live-music.jpgLast week, several of my singer-songwriting colleagues and myself gathered in a bar and shared original music to a quiet, attentive audience. And this was a bar that specializes in rock, punk, country, and blues, so this was far from some already-quiet coffee shop or house concert. We announced and promoted the concert as a “listening event,” kindly posting that talking was to be kept to a minimum. On the night of the show, one of the performers introduced the show, stating that we wanted to keep talking limited to the breaks in between sets and, of course, for ordering drinks. Aside from a few points where one of us had to ask a few people to quiet down, the evening was an incredible success. We raised significant dough for an important charity, had more personal interaction with the audience, and aside from a couple folks that were annoyed with the “please be quiet” reminders, everyone was incredibly pleased by the show.

There’s a time for loud, drunken concerts, certain music is meant more as background music, and any seasoned performer will have developed a thick skin when it comes to audiences. People are gonna request “Freebird,” talk during the show, fart, and heckle. That’s life.

Still, just like we need rowdy shows and need to keep concerts social events, we absolutely and I’d argue URGENTLY need more events that are quiet, intimate, and song-centric. I worry that, in a world of selfies, chatter, the enormous worth we currently afford to constant socializing, many of us have lost the ability to quietly, comfortably sit still and give every second of our focus to the performer and their music.

So here’s a list of 8 reasons why quiet concerts are not only needed, but well-worth the focus that listeners invest in them.

1. Quiet concerts depend upon a close connection between audience and performer(s).
It’s almost a little weird when you first attend a smaller, quieter show. We’ve all been to concerts and have felt like the singer was speaking directly to us. At listening rooms, they actually are. 

2. The lyrical content of the music is better heard in these environments.
As a result, listeners get a more holistic experience of each song. Listening rooms, quiet concerts, house shows etc. are exercises in music appreciation that will change how you understand music. Seriously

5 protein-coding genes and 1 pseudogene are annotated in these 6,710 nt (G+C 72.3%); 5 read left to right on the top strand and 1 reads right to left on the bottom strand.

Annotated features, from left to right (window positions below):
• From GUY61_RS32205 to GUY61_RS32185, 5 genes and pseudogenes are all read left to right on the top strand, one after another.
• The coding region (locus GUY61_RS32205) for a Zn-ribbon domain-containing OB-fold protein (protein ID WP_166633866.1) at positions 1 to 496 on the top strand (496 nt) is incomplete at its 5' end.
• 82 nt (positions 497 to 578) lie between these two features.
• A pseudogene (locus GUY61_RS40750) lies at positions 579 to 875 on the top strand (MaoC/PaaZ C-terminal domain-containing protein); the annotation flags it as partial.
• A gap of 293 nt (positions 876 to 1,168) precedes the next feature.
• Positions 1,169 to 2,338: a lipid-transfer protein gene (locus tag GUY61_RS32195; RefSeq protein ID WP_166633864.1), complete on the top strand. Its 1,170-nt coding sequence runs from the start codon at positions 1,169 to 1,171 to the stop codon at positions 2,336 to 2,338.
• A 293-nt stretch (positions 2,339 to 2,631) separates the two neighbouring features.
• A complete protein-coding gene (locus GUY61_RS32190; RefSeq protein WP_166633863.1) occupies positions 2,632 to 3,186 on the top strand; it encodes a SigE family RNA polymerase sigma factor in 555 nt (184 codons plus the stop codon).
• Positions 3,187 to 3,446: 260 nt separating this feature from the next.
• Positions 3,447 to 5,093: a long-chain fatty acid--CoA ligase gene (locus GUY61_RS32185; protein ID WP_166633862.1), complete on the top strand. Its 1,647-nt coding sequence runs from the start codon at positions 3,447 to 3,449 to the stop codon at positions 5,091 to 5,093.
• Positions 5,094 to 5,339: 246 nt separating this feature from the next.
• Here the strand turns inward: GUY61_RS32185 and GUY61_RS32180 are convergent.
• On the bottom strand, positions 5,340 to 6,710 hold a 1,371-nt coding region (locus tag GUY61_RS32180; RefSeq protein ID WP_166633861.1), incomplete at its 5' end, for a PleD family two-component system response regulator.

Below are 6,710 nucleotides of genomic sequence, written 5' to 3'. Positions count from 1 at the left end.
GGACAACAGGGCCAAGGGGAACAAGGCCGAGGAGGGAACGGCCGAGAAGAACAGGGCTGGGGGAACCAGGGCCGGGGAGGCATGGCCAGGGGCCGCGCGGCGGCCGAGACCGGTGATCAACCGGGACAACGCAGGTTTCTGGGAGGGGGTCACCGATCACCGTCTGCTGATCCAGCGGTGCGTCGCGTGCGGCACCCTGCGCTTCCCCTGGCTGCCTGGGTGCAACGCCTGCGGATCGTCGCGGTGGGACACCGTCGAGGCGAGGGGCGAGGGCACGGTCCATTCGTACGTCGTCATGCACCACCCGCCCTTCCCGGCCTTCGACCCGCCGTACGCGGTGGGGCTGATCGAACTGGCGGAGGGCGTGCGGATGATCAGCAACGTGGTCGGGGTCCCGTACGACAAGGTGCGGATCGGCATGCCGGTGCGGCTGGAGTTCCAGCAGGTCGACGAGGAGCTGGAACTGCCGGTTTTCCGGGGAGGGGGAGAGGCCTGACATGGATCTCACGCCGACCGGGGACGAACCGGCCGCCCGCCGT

3.  They truly are QUIET.
Life gets noisy, whether we want it to or not. In a listening room setting, we each have a direct opportunity to step into a quiet space, get comfortable, and get inspired.

4. Musicians actually enjoy playing these shows.
I’ve talked to so many musicians, both as a performer and the many I’ve talked to via this site. Without exception, almost all of them seem to be tired of only playing noisy shows where the socializing, rather than the songs, are given center stage. Some musicians are only doing house shows as a direct response to disillusionment with louder, chattier concert experiences. 

House-concert-1pxlr.jpg5. It’s easier to meet other music fans and musicians.
Seriously. I’ve both attended and played at a lot of house shows, listening rooms, etc. Since time is often specifically set aside to chat, enjoy food together, etc. you can have great conversations and connections with the people attending. Also, in most cases the featured musician sticks around to hang out with attendees.

6. You get to enter places and experience things you never would otherwise.
I‘ve seen so many unusual, beautiful homes and small venues, ate delicious food that I can’t even pronounce, and enjoyed evenings of music that were unlike any I’ve had before. 

7. When it comes to smaller venues and house shows, you are directly supporting musicians with your attention AND your money.
Unless the concert is poorly organized or has too many performers, musicians can make a nice chunk of change at these events and in turn sustain their music careers.

8. The music sounds INCREDIBLE.
Seriously. Something about the small, cozy living rooms, with their wooden walls, floors and intimacy makes the music sound incredible. Also, quiet nights at usually-loud bars can improve communication between performers and the person running sound. Since it’s assumed that more attention will be given by the audience. those involved often become especially detailed in order to get the best sound.

There are plenty of other reasons why we need more listening rooms, quiet concerts, house shows, song-centric evening. But I hope this has given you a spark of curiosity in this approach to performance.